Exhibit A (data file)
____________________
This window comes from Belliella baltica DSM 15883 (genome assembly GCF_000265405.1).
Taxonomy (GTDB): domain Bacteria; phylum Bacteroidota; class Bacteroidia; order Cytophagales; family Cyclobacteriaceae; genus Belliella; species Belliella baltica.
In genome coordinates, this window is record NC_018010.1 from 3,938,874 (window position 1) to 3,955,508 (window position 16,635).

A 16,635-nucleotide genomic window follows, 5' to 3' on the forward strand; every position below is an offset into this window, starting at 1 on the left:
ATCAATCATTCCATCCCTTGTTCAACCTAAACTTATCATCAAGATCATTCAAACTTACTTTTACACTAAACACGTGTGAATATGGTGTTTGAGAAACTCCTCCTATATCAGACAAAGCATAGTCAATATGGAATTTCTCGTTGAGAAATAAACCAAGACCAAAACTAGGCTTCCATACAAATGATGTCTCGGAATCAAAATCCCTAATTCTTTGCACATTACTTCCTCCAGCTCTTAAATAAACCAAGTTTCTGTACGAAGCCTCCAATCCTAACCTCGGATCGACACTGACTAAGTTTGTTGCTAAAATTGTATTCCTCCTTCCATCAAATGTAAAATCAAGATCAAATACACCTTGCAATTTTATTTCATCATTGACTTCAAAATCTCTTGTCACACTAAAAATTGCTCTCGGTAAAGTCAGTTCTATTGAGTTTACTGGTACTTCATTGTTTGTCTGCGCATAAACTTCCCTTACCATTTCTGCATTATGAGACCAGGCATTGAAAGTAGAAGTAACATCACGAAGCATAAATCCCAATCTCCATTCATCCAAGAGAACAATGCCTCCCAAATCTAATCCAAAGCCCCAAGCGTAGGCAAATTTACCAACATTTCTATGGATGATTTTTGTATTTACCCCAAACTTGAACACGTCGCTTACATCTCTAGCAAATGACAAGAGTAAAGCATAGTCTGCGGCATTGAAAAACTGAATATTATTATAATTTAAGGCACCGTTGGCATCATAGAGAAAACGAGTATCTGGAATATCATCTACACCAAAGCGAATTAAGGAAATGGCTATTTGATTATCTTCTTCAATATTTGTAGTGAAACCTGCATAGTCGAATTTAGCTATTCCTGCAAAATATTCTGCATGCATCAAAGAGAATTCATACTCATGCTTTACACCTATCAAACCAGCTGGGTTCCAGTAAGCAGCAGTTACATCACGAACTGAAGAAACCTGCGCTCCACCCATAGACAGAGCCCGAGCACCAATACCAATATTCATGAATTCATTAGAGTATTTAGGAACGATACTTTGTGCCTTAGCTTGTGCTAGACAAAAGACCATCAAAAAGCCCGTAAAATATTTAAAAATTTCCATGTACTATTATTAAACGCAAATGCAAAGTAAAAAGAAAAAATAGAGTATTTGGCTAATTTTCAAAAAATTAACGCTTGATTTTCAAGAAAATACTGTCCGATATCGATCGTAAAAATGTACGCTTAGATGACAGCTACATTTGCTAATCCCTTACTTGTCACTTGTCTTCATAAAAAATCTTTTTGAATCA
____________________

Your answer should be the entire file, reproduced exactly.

This window comes from Belliella baltica DSM 15883 (genome assembly GCF_000265405.1).
Taxonomy (GTDB): domain Bacteria; phylum Bacteroidota; class Bacteroidia; order Cytophagales; family Cyclobacteriaceae; genus Belliella; species Belliella baltica.
In genome coordinates, this window is record NC_018010.1 from 3,938,874 (window position 1) to 3,955,508 (window position 16,635).

A 16,635-nucleotide genomic window follows, 5' to 3' on the forward strand; every position below is an offset into this window, starting at 1 on the left:
ATCAATCATTCCATCCCTTGTTCAACCTAAACTTATCATCAAGATCATTCAAACTTACTTTTACACTAAACACGTGTGAATATGGTGTTTGAGAAACTCCTCCTATATCAGACAAAGCATAGTCAATATGGAATTTCTCGTTGAGAAATAAACCAAGACCAAAACTAGGCTTCCATACAAATGATGTCTCGGAATCAAAATCCCTAATTCTTTGCACATTACTTCCTCCAGCTCTTAAATAAACCAAGTTTCTGTACGAAGCCTCCAATCCTAACCTCGGATCGACACTGACTAAGTTTGTTGCTAAAATTGTATTCCTCCTTCCATCAAATGTAAAATCAAGATCAAATACACCTTGCAATTTTATTTCATCATTGACTTCAAAATCTCTTGTCACACTAAAAATTGCTCTCGGTAAAGTCAGTTCTATTGAGTTTACTGGTACTTCATTGTTTGTCTGCGCATAAACTTCCCTTACCATTTCTGCATTATGAGACCAGGCATTGAAAGTAGAAGTAACATCACGAAGCATAAATCCCAATCTCCATTCATCCAAGAGAACAATGCCTCCCAAATCTAATCCAAAGCCCCAAGCGTAGGCAAATTTACCAACATTTCTATGGATGATTTTTGTATTTACCCCAAACTTGAACACGTCGCTTACATCTCTAGCAAATGACAAGAGTAAAGCATAGTCTGCGGCATTGAAAAACTGAATATTATTATAATTTAAGGCACCGTTGGCATCATAGAGAAAACGAGTATCTGGAATATCATCTACACCAAAGCGAATTAAGGAAATGGCTATTTGATTATCTTCTTCAATATTTGTAGTGAAACCTGCATAGTCGAATTTAGCTATTCCTGCAAAATATTCTGCATGCATCAAAGAGAATTCATACTCATGCTTTACACCTATCAAACCAGCTGGGTTCCAGTAAGCAGCAGTTACATCACGAACTGAAGAAACCTGCGCTCCACCCATAGACAGAGCCCGAGCACCAATACCAATATTCATGAATTCATTAGAGTATTTAGGAACGATACTTTGTGCCTTAGCTTGTGCTAGACAAAAGACCATCAAAAAGCCCGTAAAATATTTAAAAATTTCCATGTACTATTATTAAACGCAAATGCAAAGTAAAAAGAAAAAATAGAGTATTTGGCTAATTTTCAAAAAATTAACGCTTGATTTTCAAGAAAATACTGTCCGATATCGATCGTAAAAATGTACGCTTAGATGACAGCTACATTTGCTAATCCCTTACTTGTCACTTGTCTTCATAAAAAATCTTTTTGAATCA